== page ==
I can no longer claim that I don’t love nonfiction because I absolutely love this book. Diane Ackerman’s account of her writer-husband’s stroke and subsequent aphasia is illuminating and emotive without being self-pitying or pedantic. I admit that I love this book mostly because I felt personally connected to their situation. Sweet Man didn’t struggle with aphasia after his battle with the Neurological Gods, but he’s had his own troubles. I wish I were able to write something this beautiful and insightful about our experiences. Then again, Ackerman gave herself five years between the event itself and the written book, so maybe her clarity is a matter of hindsight combined with writerly brilliance.
I could have excerpted this entire book, but I won’t. Instead, here’s one gem that I felt reverberate inside me:
A stroke survived, by definition, won’t be the last emergency. How do you get over waiting for the other shoe to drop?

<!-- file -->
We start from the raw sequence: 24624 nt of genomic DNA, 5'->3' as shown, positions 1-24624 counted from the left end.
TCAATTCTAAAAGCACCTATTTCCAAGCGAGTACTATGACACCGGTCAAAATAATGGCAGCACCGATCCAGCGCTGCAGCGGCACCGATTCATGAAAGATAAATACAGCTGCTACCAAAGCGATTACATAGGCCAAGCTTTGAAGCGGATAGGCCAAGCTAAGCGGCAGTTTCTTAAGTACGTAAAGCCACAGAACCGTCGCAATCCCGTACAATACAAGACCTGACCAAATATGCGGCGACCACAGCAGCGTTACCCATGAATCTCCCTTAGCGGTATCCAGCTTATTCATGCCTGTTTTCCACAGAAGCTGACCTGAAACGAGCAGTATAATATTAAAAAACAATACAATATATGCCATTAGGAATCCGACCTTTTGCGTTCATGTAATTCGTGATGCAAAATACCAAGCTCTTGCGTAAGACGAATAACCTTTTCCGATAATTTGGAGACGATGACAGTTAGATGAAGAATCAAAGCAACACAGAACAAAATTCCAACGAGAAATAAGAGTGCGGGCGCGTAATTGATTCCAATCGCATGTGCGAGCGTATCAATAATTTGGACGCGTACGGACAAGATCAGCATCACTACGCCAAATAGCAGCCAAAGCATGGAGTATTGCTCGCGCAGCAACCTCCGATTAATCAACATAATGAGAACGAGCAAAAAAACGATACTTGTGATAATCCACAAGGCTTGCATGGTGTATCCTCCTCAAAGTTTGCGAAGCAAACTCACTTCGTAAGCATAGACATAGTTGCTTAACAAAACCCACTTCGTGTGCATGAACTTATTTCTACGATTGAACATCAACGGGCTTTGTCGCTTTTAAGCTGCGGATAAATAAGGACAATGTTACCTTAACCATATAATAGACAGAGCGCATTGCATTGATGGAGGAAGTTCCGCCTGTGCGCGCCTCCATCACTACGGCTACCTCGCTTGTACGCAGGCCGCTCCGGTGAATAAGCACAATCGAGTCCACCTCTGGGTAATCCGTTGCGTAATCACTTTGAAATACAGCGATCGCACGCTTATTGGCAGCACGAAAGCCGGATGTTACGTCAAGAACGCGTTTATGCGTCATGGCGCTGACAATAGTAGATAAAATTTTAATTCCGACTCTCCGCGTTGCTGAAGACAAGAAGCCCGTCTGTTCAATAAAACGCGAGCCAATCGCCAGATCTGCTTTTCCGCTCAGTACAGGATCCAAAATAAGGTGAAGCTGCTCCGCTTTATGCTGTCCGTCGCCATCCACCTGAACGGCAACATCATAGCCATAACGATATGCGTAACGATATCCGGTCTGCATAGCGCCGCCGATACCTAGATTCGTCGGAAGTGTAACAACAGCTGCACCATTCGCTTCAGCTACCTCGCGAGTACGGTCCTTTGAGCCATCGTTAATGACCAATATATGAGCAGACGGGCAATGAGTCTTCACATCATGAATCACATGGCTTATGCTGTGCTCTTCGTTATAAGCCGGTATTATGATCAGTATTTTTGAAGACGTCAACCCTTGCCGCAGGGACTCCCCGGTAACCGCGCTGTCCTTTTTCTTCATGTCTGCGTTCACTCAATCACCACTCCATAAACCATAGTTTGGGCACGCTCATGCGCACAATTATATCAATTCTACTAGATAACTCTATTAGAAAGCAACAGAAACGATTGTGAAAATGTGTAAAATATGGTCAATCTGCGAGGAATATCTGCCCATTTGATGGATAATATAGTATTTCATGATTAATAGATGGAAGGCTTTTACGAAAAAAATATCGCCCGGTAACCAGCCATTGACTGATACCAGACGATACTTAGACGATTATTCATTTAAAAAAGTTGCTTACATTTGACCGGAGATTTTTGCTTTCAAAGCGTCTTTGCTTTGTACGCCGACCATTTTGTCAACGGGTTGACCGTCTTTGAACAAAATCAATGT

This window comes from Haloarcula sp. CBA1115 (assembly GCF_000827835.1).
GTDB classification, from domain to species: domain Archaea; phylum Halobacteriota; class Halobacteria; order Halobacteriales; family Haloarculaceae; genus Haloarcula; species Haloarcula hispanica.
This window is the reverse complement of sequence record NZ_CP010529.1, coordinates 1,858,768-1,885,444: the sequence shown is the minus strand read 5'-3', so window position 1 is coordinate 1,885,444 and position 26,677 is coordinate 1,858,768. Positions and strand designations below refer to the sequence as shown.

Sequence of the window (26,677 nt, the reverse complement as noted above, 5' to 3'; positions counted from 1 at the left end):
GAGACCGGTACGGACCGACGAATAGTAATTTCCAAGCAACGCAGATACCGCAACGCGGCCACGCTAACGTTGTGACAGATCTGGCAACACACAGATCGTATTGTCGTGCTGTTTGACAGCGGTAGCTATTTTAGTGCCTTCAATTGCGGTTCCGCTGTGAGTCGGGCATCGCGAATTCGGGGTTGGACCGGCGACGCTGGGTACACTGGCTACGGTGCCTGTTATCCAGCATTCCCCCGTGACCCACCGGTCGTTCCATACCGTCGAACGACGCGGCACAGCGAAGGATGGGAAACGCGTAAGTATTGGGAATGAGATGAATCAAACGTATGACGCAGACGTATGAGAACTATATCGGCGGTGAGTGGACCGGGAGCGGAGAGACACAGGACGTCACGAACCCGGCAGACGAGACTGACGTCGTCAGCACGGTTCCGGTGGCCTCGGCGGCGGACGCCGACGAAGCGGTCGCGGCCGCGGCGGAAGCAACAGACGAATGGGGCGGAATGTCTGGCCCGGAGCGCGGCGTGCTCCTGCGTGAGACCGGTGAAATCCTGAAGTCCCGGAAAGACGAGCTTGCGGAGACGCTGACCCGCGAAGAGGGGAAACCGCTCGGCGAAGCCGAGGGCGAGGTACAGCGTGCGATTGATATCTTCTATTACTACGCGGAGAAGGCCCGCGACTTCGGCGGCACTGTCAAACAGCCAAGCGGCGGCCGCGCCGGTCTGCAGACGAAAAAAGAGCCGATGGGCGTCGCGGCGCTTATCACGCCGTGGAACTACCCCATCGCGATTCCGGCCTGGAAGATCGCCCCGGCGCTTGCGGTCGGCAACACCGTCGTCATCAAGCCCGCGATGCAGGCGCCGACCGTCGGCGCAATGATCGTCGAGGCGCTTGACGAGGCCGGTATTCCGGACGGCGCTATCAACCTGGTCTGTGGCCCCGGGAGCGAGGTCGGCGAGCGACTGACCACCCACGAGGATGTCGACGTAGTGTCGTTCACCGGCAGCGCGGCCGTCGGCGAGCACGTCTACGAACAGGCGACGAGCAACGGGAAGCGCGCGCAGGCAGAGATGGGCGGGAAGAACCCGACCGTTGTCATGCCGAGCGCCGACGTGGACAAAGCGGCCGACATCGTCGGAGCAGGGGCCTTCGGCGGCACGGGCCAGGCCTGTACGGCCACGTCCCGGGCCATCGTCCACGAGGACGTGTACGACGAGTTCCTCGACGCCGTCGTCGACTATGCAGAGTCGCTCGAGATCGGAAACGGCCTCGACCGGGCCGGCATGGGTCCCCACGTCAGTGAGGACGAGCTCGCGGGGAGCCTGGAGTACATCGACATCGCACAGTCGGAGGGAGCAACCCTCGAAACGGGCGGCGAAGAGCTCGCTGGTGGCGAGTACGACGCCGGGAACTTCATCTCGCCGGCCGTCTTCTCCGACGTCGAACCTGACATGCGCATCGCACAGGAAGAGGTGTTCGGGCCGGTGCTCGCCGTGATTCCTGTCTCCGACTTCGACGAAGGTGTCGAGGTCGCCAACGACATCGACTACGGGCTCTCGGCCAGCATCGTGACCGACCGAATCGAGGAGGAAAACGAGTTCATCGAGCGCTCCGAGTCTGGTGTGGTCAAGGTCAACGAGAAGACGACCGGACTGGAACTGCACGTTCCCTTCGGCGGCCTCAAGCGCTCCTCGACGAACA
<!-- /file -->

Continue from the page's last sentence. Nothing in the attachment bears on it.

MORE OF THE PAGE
I appreciated the author’s answer to this question, as well as her acknowledgement that acceptance is an ongoing process. A few pages later, she writes:
Life can survive in the constant shadow of illness, and even rise to moments of rampant joy, but the shadow remains, and one has to make space for it. . . . I am in a phase of life with responsibilities I could not have imagined during my boy-crazy high school years in the heart of Pennsylvania. . . . Like the teen years, this is also a passing phase.
I thought I would find the aphasic terms of endearment her husband invented for her to be the most charming part of this book– and they are charming (Pleiades of Starship Mine, O Parakeet of the Lissome Star, Soft Little Hummingbird Who Waits for Me)– but this book contains so much more than mere charm. It’s a message of hope, endurance, plasticity, and above all else, love– in more than one hundred ways.